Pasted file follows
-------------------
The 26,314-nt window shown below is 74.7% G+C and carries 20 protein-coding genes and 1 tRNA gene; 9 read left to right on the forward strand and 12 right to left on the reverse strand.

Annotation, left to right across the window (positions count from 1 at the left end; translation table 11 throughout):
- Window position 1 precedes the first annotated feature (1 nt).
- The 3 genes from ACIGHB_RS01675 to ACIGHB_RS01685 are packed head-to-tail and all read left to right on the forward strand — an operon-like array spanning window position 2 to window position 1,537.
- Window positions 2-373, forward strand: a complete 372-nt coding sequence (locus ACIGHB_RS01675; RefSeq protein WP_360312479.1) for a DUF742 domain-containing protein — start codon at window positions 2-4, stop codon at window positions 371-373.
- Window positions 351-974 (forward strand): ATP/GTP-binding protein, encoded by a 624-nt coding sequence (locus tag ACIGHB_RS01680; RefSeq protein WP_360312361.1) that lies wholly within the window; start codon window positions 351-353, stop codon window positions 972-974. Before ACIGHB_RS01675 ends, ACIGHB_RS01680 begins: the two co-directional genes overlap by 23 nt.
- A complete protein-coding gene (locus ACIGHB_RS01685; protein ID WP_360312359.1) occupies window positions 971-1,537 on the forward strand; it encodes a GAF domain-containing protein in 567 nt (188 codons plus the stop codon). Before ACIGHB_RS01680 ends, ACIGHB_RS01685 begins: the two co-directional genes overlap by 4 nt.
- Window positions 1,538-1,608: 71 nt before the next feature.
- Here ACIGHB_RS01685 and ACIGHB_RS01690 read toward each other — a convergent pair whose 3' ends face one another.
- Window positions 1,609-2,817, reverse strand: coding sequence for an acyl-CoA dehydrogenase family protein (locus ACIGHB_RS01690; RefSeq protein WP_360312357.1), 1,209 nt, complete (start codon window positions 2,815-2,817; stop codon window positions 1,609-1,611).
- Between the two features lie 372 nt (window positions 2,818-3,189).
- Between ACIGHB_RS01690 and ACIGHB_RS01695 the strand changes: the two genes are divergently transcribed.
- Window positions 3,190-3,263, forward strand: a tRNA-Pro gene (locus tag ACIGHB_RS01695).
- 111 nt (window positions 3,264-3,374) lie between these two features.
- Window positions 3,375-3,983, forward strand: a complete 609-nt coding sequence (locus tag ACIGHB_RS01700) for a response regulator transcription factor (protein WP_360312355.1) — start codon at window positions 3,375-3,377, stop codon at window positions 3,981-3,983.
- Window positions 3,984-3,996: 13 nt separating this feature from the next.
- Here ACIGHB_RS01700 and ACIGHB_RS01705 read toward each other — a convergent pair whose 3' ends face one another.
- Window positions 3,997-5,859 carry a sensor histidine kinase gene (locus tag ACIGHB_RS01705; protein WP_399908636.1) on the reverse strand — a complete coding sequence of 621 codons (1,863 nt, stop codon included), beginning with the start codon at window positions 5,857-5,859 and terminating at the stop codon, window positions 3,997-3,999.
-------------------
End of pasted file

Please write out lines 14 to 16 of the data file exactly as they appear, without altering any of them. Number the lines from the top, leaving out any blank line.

- 111 nt (window positions 3,264-3,374) lie between these two features.
- Window positions 3,375-3,983, forward strand: a complete 609-nt coding sequence (locus tag ACIGHB_RS01700) for a response regulator transcription factor (protein WP_360312355.1) — start codon at window positions 3,375-3,377, stop codon at window positions 3,981-3,983.
- Window positions 3,984-3,996: 13 nt separating this feature from the next.